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Faced with the concept of an expensive, marine traffic-limiting drawbridge between Oakland and Alameda to help pedestrians and bicyclists cross the 1,000 feet between the two municipalities, sailors, marinas and yacht clubs in the Oakland Estuary have chimed in with a variety of alternative ideas. Suggestions include a simple ferry system, improvements to the Alameda Tube, improving the bike paths along the Oakland side of the Estuary so that bicyclists would feel safe and inspired to use the Park Street Bridge, or construction of a very high bridge that would not impede boat traffic.
A recent article in The Optimist Daily highlighted a creative idea that would fit right in with the Bay Area’s progressive, innovative, high-tech culture. An autonomous, electric water-crossing transport system by CrossWater, still in the development phase in Europe, looks as if it could satisfy the needs of sailors, the Coast Guard, bicyclists and pedestrians. The devil is always in the details, but the conceptually simple idea developed by CrossWater is like a horizontal elevator without cables. Improvements in battery technology, apps, autonomous vehicles, electric propulsion and more allow us to look at old problems in new ways.
For bicycle- and sailing-crazed Europe, it looks like an ideal solution. Europe, from Holland to the Med, has a beautiful and well-developed canal system for commerce and pleasure. Bridges create barriers for both. A solution that allows the easy passage of boats, bicycles and pedestrians looks like a more people- and budget-friendly option for all. Since sailors, bicyclists and pedestrians are often the same, could it possibly please all? Unfortunately, there does not appear to be a prototype in operation, so whether this company is the provider, or another innovator developing low-carbon, sustainable water transport comes up with an alternative, we are living in an era where we’re all looking for innovation to help solve our shared challenges.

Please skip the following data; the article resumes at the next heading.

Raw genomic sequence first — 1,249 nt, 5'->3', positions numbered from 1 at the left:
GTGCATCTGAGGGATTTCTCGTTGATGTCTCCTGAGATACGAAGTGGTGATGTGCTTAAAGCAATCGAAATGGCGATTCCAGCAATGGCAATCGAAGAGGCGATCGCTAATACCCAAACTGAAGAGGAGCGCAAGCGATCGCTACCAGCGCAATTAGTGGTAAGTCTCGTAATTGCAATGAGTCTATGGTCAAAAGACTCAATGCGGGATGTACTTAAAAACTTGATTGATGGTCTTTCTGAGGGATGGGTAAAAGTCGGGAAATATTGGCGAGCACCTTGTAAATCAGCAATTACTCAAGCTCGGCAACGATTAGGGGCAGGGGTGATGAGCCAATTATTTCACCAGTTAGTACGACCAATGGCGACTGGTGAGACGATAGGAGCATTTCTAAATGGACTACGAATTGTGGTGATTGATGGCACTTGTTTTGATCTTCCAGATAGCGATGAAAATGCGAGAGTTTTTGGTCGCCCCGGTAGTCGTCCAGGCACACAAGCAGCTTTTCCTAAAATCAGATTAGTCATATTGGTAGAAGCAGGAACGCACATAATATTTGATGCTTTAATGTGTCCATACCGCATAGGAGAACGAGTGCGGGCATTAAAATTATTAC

Despite all the time sailors spend on the surface, which is where a sailboat is meant to be, we’re always curious about what’s going on beneath our keels. We avoid reefs while sailing, but they’re also a destination for diving. The dramatic ebb and flow of climate news above sea level heightens our concern for events below the surface.
Bruce Balan on the Cross 40 trimaran Migration recently sent in a couple of photos from Fakarava Atoll, where he reported, “We are at the south pass of Fakarava for the grouper spawning. Absolutely amazing the number of fish that gather! Windy and a bit rough conditions, but worth it.” Did reduced traffic during the pandemic help replenish stocks?
Pacific Puddle Jump cruisers have crossed the pond to the Marquesas, and many are headed to the upcoming Tahiti Moorea Sailing Rendez-vous, July 21–24. Boats are on the move, harbors are loosening up, and reef diving beckons more cruisers west. It’s all possible as the South Pacific has reopened to cruising after grinding to a halt during the pandemic.
Closer to home, we were walking the docks Sunday, looking at the exposed rocks during the morning’s very low tide. We suddenly noticed there were absolutely zero crabs tucking themselves into the breakwater, right where our kids used to give them futile chase 20 years ago. Where are the crabs? Is this a normal cycle of nature, or have these quick creatures disappeared for some other reason? Did the many seals and sea lions we saw on the docks in Ayala Cove eat them? Is there a new predator in town?
The breakwater is a perch for great blue herons and black-crowned night herons, and there are lots more pelicans around. Are the crabs a victim of overfishing by birds, or do our untrained eyes not know the right season to be looking?
In the wake of the 2023 closure of California salmon fishing, the Golden Gate Salmon Association has called out legislators to rebalance water flows and restore the freshwater flows to rivers to allow the salmon fishery to recover. It’s hard to know how all these things might be related, but the ongoing shocks to the earth’s ecosystem appear more dramatic than ever. Have you noticed any changes. for good or bad?
Here it is, the eagerly awaited June Sailagram! Is your photo among the beautiful images shared from last month’s sailing adventures? If not, you know what to do this month — send us your images at [email protected]. In the meantime, enjoy this month’s gallery!